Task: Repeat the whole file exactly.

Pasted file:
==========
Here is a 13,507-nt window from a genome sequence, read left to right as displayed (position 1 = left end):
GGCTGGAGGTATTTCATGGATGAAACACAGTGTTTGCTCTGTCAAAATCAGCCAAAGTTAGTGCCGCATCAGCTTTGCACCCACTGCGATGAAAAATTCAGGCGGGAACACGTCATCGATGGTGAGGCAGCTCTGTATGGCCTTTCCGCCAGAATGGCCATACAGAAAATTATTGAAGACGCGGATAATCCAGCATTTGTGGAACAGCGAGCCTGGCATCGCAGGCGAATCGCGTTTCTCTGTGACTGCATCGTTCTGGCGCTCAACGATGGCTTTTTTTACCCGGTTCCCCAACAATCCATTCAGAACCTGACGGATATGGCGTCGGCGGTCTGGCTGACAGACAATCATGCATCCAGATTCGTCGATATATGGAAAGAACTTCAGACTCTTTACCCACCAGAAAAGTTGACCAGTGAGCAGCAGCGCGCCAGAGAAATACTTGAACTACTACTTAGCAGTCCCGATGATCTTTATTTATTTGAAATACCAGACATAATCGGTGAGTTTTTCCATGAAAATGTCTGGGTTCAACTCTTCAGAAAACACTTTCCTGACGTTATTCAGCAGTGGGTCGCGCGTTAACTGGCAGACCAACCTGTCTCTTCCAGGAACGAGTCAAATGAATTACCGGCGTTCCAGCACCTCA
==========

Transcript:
Here is a 13,507-nt window from a genome sequence, read left to right as displayed (position 1 = left end):
GGCTGGAGGTATTTCATGGATGAAACACAGTGTTTGCTCTGTCAAAATCAGCCAAAGTTAGTGCCGCATCAGCTTTGCACCCACTGCGATGAAAAATTCAGGCGGGAACACGTCATCGATGGTGAGGCAGCTCTGTATGGCCTTTCCGCCAGAATGGCCATACAGAAAATTATTGAAGACGCGGATAATCCAGCATTTGTGGAACAGCGAGCCTGGCATCGCAGGCGAATCGCGTTTCTCTGTGACTGCATCGTTCTGGCGCTCAACGATGGCTTTTTTTACCCGGTTCCCCAACAATCCATTCAGAACCTGACGGATATGGCGTCGGCGGTCTGGCTGACAGACAATCATGCATCCAGATTCGTCGATATATGGAAAGAACTTCAGACTCTTTACCCACCAGAAAAGTTGACCAGTGAGCAGCAGCGCGCCAGAGAAATACTTGAACTACTACTTAGCAGTCCCGATGATCTTTATTTATTTGAAATACCAGACATAATCGGTGAGTTTTTCCATGAAAATGTCTGGGTTCAACTCTTCAGAAAACACTTTCCTGACGTTATTCAGCAGTGGGTCGCGCGTTAACTGGCAGACCAACCTGTCTCTTCCAGGAACGAGTCAAATGAATTACCGGCGTTCCAGCACCTCA